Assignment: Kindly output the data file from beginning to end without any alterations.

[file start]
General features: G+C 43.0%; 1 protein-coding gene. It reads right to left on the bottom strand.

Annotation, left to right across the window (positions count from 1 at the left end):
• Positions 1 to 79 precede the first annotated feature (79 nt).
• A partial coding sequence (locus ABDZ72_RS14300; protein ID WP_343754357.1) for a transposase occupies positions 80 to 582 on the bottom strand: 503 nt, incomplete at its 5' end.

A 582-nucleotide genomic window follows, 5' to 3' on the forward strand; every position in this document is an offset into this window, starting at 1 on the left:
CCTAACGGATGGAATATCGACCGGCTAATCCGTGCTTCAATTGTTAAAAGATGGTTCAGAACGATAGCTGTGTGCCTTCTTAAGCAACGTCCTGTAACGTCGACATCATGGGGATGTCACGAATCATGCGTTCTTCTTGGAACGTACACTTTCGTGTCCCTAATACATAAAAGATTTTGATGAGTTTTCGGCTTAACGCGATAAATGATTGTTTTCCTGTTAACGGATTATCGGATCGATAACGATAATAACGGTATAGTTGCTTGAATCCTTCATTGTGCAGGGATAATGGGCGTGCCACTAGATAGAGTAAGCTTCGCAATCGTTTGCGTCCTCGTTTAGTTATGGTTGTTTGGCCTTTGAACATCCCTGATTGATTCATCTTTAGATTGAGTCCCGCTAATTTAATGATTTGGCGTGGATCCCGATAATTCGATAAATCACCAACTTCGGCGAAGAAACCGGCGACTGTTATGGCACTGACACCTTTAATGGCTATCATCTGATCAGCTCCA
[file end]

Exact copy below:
General features: G+C 43.0%; 1 protein-coding gene. It reads right to left on the bottom strand.

Annotation, left to right across the window (positions count from 1 at the left end):
• Positions 1 to 79 precede the first annotated feature (79 nt).
• A partial coding sequence (locus ABDZ72_RS14300; protein ID WP_343754357.1) for a transposase occupies positions 80 to 582 on the bottom strand: 503 nt, incomplete at its 5' end.

A 582-nucleotide genomic window follows, 5' to 3' on the forward strand; every position in this document is an offset into this window, starting at 1 on the left:
CCTAACGGATGGAATATCGACCGGCTAATCCGTGCTTCAATTGTTAAAAGATGGTTCAGAACGATAGCTGTGTGCCTTCTTAAGCAACGTCCTGTAACGTCGACATCATGGGGATGTCACGAATCATGCGTTCTTCTTGGAACGTACACTTTCGTGTCCCTAATACATAAAAGATTTTGATGAGTTTTCGGCTTAACGCGATAAATGATTGTTTTCCTGTTAACGGATTATCGGATCGATAACGATAATAACGGTATAGTTGCTTGAATCCTTCATTGTGCAGGGATAATGGGCGTGCCACTAGATAGAGTAAGCTTCGCAATCGTTTGCGTCCTCGTTTAGTTATGGTTGTTTGGCCTTTGAACATCCCTGATTGATTCATCTTTAGATTGAGTCCCGCTAATTTAATGATTTGGCGTGGATCCCGATAATTCGATAAATCACCAACTTCGGCGAAGAAACCGGCGACTGTTATGGCACTGACACCTTTAATGGCTATCATCTGATCAGCTCCA